Pakistan expressed hopes Tuesday that Prime Minister Imran Khan’s maiden trip to the White House later this month for the meeting with President Trump would help repair its acrimonious relationship with Washington as the US seeks its help in ending the war in Afghanistan.
Observers believe that the nearly 18-year conflict will be the major focus of talks between Khan and President Donald Trump when they meet on July 22, as Washington presses for Pakistani assistance in securing a peace deal.
“Pakistan has been facilitating the US-Taliban talks in good faith, underscoring that it remains a shared responsibility,” Foreign Minister Shah Mehmood Qureshi said during a seminar in Islamabad.
“It will therefore be appropriate to work for broader engagement from Afghanistan to bilateral issues, economic and trade cooperation, to peace and stability in South Asia,” he added.
Khan and Trump — both celebrities-turned-politicians whose love lives once made regular tabloid fare — have clashed in the past, with the Pakistani premier once describing a potential meeting with the US president as a “bitter pill” to swallow.
But on Tuesday, Qureshi said that Trump’s meeting invitation to Khan reflected the “importance of the relationship for both sides”.
There was also a brief impasse in the run up to the meeting, as Pakistan announced the visit date but it was not confirmed by the State Department. This gave rise to speculation that the visit had either been cancelled or had been announced prematurely. Foreign Office spokesman Dr. Muhammad Faisal had to respond with a clarification via Twitter.
We wish to caution against speculation about PM’s visit. We are in close contact with the U.S. side. As per practice, formal announcements are made at the appropriate time.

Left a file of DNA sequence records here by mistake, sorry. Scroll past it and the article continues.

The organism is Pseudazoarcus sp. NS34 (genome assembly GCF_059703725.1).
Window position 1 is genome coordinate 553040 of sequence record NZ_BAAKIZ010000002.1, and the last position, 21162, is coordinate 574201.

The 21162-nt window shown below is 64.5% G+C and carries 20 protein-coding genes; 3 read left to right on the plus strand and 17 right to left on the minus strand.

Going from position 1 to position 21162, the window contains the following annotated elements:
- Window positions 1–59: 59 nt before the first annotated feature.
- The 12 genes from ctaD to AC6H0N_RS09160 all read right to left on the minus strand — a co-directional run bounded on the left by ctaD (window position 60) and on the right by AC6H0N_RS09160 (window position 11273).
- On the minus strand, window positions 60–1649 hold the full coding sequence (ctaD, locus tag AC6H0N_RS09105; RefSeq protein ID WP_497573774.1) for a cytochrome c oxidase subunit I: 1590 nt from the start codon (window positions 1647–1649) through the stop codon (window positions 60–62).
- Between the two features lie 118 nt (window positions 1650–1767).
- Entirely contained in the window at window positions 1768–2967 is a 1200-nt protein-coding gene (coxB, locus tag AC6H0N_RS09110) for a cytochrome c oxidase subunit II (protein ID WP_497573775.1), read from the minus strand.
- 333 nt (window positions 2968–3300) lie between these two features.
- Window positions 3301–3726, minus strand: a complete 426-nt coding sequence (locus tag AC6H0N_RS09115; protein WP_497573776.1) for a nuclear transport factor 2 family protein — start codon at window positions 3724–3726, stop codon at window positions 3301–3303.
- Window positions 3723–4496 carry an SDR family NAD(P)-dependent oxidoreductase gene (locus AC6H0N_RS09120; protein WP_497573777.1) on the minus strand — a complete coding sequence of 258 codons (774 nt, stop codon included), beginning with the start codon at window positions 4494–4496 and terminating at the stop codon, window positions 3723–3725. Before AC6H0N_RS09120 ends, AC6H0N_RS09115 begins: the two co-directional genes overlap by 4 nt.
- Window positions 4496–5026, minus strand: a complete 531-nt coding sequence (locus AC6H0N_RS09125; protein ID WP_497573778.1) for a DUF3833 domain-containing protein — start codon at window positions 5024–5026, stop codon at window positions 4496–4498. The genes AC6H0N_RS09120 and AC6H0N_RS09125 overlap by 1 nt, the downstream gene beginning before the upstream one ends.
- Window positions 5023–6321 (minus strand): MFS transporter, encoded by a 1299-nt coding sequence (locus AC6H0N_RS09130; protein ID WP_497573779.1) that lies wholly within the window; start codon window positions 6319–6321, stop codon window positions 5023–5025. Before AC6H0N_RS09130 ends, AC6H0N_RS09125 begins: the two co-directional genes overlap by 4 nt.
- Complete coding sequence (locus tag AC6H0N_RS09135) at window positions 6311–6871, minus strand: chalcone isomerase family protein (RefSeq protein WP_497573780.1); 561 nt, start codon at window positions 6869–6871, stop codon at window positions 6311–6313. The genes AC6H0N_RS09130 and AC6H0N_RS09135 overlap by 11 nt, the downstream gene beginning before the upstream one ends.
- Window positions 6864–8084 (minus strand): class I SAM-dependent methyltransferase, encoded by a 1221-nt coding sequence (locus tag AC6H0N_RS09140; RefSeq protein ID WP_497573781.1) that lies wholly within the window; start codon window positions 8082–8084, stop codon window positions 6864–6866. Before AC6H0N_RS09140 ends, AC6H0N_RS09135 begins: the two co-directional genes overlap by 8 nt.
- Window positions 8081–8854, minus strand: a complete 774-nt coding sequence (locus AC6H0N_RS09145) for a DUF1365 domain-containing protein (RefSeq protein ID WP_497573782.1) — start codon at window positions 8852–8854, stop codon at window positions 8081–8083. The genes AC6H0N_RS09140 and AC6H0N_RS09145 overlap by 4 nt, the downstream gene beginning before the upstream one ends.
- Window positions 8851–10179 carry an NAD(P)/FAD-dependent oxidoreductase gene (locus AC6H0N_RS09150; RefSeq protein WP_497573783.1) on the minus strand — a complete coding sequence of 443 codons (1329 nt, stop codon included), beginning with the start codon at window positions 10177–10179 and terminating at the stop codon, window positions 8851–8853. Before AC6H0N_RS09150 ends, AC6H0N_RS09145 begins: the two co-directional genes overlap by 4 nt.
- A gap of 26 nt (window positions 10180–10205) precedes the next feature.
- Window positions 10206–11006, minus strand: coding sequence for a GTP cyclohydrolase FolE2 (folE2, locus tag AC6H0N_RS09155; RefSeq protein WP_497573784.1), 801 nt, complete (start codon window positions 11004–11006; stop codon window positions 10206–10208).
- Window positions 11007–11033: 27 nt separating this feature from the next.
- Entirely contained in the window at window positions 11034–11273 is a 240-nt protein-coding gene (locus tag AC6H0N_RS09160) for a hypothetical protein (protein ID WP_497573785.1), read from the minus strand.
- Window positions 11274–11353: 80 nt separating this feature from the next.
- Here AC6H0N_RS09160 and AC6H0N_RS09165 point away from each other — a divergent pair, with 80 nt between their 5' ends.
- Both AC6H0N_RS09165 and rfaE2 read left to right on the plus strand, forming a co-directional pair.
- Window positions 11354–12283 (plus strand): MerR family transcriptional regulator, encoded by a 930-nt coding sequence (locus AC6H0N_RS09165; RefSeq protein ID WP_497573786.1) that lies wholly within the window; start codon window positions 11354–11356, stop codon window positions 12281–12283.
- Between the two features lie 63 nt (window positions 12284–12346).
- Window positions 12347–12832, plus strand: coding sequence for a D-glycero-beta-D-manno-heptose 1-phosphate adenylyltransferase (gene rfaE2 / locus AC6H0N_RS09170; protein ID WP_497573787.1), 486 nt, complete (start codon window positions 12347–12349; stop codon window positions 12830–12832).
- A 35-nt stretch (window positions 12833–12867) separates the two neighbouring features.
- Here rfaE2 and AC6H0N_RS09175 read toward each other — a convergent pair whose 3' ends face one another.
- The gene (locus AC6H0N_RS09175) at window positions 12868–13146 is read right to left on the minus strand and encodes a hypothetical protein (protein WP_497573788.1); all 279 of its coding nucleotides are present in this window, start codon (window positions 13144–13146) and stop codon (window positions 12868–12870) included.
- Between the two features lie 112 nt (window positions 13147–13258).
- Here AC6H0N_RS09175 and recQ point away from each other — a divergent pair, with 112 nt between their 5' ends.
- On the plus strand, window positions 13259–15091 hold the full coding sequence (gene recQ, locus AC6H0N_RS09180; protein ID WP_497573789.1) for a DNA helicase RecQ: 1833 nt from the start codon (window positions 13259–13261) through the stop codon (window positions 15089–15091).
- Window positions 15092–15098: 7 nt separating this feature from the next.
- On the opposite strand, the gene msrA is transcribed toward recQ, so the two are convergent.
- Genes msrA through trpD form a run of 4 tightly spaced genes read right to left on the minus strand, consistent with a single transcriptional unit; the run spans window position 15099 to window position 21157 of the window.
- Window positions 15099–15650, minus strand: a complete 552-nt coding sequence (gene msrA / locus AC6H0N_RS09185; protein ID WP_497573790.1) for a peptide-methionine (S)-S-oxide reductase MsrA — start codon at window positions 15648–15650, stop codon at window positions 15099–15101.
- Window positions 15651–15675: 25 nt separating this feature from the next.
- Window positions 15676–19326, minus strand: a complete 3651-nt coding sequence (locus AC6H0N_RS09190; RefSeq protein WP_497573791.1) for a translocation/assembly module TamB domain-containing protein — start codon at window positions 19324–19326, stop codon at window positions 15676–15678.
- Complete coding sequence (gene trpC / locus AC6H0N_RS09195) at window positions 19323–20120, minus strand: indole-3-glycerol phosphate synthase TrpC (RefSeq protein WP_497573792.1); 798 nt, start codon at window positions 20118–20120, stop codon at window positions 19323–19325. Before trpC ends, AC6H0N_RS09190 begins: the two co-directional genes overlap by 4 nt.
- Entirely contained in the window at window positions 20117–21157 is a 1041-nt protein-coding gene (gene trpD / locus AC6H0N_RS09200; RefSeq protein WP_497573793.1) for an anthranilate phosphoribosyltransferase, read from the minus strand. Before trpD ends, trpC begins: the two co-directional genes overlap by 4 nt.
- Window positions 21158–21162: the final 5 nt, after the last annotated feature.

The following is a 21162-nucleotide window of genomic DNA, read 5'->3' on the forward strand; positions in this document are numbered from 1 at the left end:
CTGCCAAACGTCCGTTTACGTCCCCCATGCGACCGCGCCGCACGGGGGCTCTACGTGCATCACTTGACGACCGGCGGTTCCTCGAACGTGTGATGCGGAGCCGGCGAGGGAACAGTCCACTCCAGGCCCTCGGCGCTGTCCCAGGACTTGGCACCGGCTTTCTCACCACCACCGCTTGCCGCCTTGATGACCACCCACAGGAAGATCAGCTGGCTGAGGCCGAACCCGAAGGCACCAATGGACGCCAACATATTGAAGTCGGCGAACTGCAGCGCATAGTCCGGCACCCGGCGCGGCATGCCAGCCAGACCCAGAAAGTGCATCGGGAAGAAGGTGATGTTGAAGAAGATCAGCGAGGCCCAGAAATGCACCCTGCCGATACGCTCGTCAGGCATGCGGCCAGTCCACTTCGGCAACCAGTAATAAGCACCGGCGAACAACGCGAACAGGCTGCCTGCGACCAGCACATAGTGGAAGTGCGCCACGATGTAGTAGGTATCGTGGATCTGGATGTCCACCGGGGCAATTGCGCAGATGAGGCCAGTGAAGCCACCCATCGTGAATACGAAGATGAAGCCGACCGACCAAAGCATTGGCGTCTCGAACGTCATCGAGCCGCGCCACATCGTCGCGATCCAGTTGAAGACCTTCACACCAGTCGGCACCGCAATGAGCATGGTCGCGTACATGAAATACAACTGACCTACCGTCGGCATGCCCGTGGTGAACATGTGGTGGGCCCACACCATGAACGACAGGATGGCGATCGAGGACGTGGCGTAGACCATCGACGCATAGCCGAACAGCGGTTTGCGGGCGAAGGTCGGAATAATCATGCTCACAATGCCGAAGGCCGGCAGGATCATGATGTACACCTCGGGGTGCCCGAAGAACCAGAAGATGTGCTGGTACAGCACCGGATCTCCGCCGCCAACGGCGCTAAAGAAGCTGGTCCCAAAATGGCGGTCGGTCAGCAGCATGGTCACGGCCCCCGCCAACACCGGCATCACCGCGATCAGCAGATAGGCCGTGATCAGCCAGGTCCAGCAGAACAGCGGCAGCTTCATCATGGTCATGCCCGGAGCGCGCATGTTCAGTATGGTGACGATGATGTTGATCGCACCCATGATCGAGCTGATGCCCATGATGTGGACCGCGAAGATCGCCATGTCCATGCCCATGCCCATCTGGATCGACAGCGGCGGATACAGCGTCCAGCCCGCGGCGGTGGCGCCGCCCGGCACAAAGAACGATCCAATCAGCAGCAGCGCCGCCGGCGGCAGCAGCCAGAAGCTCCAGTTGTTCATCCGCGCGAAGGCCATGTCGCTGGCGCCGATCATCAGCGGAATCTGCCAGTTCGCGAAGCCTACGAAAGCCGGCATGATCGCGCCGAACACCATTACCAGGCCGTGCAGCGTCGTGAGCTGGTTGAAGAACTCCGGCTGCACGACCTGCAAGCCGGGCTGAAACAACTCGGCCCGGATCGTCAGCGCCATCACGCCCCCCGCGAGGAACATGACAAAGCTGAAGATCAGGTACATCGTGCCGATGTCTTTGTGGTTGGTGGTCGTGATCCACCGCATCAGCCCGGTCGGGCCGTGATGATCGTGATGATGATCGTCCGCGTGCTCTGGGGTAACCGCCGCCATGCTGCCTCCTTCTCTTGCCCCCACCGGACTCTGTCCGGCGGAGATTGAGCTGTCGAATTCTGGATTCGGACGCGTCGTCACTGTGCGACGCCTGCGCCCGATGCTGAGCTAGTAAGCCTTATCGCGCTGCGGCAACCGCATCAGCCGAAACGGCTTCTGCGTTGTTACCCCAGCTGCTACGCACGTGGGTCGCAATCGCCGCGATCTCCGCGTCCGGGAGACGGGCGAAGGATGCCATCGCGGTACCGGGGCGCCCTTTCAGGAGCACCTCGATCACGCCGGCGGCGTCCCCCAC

— Spokesperson 🇵🇰 MoFA (@ForeignOfficePk) July 10, 2019
However, the State Department announced on July 10 that the visit was going ahead per schedule, indicating that the delay was on their end. “President Donald Trump will welcome Prime Minister Imran Khan of the Islamic Republic of Pakistan to the White House on July 22, 2019,” the brief press statement said.
Relations between Pakistan and the United States have been turbulent since Trump took office in 2017, with the US leader frequently singling out Islamabad for failing to rein in extremists and being an unfaithful partner in the fight against militants.
The White House has repeatedly accused the Pakistani military establishment of helping fund and arm the Taliban, both for ideological reasons and to counter rising Indian influence in Afghanistan.
Last year, Trump suspended $300 million in military aid to Islamabad, saying Pakistan has given Washington “nothing but lies & deceit, thinking of our leaders as fools”. However, the meeting could change feelings on both sides.
Pakistan denies the claims and says it has paid the price for its alliance with the US in the so-called “war on terror”, with thousands of its citizens killed in its long struggle with militancy. In a recent meeting of key stakeholders in the Afghan conflict, US, Russia and China all admitted that Pakistan was key to the success of the Afghan peace process.
AFP with additional input from GVS News desk